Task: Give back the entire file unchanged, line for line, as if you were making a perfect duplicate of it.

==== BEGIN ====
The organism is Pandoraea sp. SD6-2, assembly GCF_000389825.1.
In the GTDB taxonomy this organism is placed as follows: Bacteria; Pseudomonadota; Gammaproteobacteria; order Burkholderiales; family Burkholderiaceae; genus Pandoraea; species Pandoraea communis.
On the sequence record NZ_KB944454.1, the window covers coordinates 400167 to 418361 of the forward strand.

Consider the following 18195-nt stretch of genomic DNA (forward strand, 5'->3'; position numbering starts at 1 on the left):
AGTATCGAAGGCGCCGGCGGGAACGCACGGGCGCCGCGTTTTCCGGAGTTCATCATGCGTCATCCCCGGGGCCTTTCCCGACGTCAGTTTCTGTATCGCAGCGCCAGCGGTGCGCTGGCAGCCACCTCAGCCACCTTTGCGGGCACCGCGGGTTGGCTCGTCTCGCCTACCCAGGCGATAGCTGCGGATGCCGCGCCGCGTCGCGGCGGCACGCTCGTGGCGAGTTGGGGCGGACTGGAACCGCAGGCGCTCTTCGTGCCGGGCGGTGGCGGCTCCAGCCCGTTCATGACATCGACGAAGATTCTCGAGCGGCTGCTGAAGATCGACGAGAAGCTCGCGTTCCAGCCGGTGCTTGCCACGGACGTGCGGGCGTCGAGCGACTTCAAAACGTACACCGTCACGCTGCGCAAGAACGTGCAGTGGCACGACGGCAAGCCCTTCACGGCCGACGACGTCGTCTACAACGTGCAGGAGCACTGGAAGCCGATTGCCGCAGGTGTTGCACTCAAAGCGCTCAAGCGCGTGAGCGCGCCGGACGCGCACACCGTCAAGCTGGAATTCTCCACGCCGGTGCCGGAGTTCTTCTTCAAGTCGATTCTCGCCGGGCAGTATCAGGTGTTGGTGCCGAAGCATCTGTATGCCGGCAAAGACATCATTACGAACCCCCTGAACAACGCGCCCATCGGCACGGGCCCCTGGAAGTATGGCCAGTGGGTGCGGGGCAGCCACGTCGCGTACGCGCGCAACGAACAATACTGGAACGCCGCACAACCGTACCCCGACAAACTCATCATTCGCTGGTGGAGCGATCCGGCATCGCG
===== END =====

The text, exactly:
The organism is Pandoraea sp. SD6-2, assembly GCF_000389825.1.
In the GTDB taxonomy this organism is placed as follows: Bacteria; Pseudomonadota; Gammaproteobacteria; order Burkholderiales; family Burkholderiaceae; genus Pandoraea; species Pandoraea communis.
On the sequence record NZ_KB944454.1, the window covers coordinates 400167 to 418361 of the forward strand.

Consider the following 18195-nt stretch of genomic DNA (forward strand, 5'->3'; position numbering starts at 1 on the left):
AGTATCGAAGGCGCCGGCGGGAACGCACGGGCGCCGCGTTTTCCGGAGTTCATCATGCGTCATCCCCGGGGCCTTTCCCGACGTCAGTTTCTGTATCGCAGCGCCAGCGGTGCGCTGGCAGCCACCTCAGCCACCTTTGCGGGCACCGCGGGTTGGCTCGTCTCGCCTACCCAGGCGATAGCTGCGGATGCCGCGCCGCGTCGCGGCGGCACGCTCGTGGCGAGTTGGGGCGGACTGGAACCGCAGGCGCTCTTCGTGCCGGGCGGTGGCGGCTCCAGCCCGTTCATGACATCGACGAAGATTCTCGAGCGGCTGCTGAAGATCGACGAGAAGCTCGCGTTCCAGCCGGTGCTTGCCACGGACGTGCGGGCGTCGAGCGACTTCAAAACGTACACCGTCACGCTGCGCAAGAACGTGCAGTGGCACGACGGCAAGCCCTTCACGGCCGACGACGTCGTCTACAACGTGCAGGAGCACTGGAAGCCGATTGCCGCAGGTGTTGCACTCAAAGCGCTCAAGCGCGTGAGCGCGCCGGACGCGCACACCGTCAAGCTGGAATTCTCCACGCCGGTGCCGGAGTTCTTCTTCAAGTCGATTCTCGCCGGGCAGTATCAGGTGTTGGTGCCGAAGCATCTGTATGCCGGCAAAGACATCATTACGAACCCCCTGAACAACGCGCCCATCGGCACGGGCCCCTGGAAGTATGGCCAGTGGGTGCGGGGCAGCCACGTCGCGTACGCGCGCAACGAACAATACTGGAACGCCGCACAACCGTACCCCGACAAACTCATCATTCGCTGGTGGAGCGATCCGGCATCGCG